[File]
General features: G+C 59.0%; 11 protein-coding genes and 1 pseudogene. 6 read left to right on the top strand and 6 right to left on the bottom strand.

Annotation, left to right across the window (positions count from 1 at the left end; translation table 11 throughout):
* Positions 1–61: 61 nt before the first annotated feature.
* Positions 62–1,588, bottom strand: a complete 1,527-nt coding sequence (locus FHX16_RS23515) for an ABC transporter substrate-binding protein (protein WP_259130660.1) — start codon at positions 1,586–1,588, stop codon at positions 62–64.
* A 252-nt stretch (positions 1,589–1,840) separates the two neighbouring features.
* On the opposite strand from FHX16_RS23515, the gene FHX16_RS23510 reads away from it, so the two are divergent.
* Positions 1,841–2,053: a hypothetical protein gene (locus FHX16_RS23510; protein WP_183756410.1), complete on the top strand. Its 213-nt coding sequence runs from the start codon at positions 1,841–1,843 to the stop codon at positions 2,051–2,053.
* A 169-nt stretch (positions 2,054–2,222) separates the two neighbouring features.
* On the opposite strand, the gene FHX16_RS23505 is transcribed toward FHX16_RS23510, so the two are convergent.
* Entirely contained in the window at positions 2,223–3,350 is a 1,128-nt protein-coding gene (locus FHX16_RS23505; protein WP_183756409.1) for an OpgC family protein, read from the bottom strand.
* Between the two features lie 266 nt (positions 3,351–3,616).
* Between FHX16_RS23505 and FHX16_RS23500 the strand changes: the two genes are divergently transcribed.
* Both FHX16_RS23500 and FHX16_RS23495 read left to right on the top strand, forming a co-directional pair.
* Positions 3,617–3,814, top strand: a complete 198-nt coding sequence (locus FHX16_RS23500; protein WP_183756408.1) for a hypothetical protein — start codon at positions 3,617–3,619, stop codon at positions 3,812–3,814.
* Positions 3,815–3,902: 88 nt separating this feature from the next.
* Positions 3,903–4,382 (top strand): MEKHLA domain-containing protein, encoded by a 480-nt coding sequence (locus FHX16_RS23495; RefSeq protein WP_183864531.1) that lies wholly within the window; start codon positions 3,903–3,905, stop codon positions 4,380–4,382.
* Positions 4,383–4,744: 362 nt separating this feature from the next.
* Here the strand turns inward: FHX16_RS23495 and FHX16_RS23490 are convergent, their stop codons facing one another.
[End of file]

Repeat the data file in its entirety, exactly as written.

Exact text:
General features: G+C 59.0%; 11 protein-coding genes and 1 pseudogene. 6 read left to right on the top strand and 6 right to left on the bottom strand.

Annotation, left to right across the window (positions count from 1 at the left end; translation table 11 throughout):
* Positions 1–61: 61 nt before the first annotated feature.
* Positions 62–1,588, bottom strand: a complete 1,527-nt coding sequence (locus FHX16_RS23515) for an ABC transporter substrate-binding protein (protein WP_259130660.1) — start codon at positions 1,586–1,588, stop codon at positions 62–64.
* A 252-nt stretch (positions 1,589–1,840) separates the two neighbouring features.
* On the opposite strand from FHX16_RS23515, the gene FHX16_RS23510 reads away from it, so the two are divergent.
* Positions 1,841–2,053: a hypothetical protein gene (locus FHX16_RS23510; protein WP_183756410.1), complete on the top strand. Its 213-nt coding sequence runs from the start codon at positions 1,841–1,843 to the stop codon at positions 2,051–2,053.
* A 169-nt stretch (positions 2,054–2,222) separates the two neighbouring features.
* On the opposite strand, the gene FHX16_RS23505 is transcribed toward FHX16_RS23510, so the two are convergent.
* Entirely contained in the window at positions 2,223–3,350 is a 1,128-nt protein-coding gene (locus FHX16_RS23505; protein WP_183756409.1) for an OpgC family protein, read from the bottom strand.
* Between the two features lie 266 nt (positions 3,351–3,616).
* Between FHX16_RS23505 and FHX16_RS23500 the strand changes: the two genes are divergently transcribed.
* Both FHX16_RS23500 and FHX16_RS23495 read left to right on the top strand, forming a co-directional pair.
* Positions 3,617–3,814, top strand: a complete 198-nt coding sequence (locus FHX16_RS23500; protein WP_183756408.1) for a hypothetical protein — start codon at positions 3,617–3,619, stop codon at positions 3,812–3,814.
* Positions 3,815–3,902: 88 nt separating this feature from the next.
* Positions 3,903–4,382 (top strand): MEKHLA domain-containing protein, encoded by a 480-nt coding sequence (locus FHX16_RS23495; RefSeq protein WP_183864531.1) that lies wholly within the window; start codon positions 3,903–3,905, stop codon positions 4,380–4,382.
* Positions 4,383–4,744: 362 nt separating this feature from the next.
* Here the strand turns inward: FHX16_RS23495 and FHX16_RS23490 are convergent, their stop codons facing one another.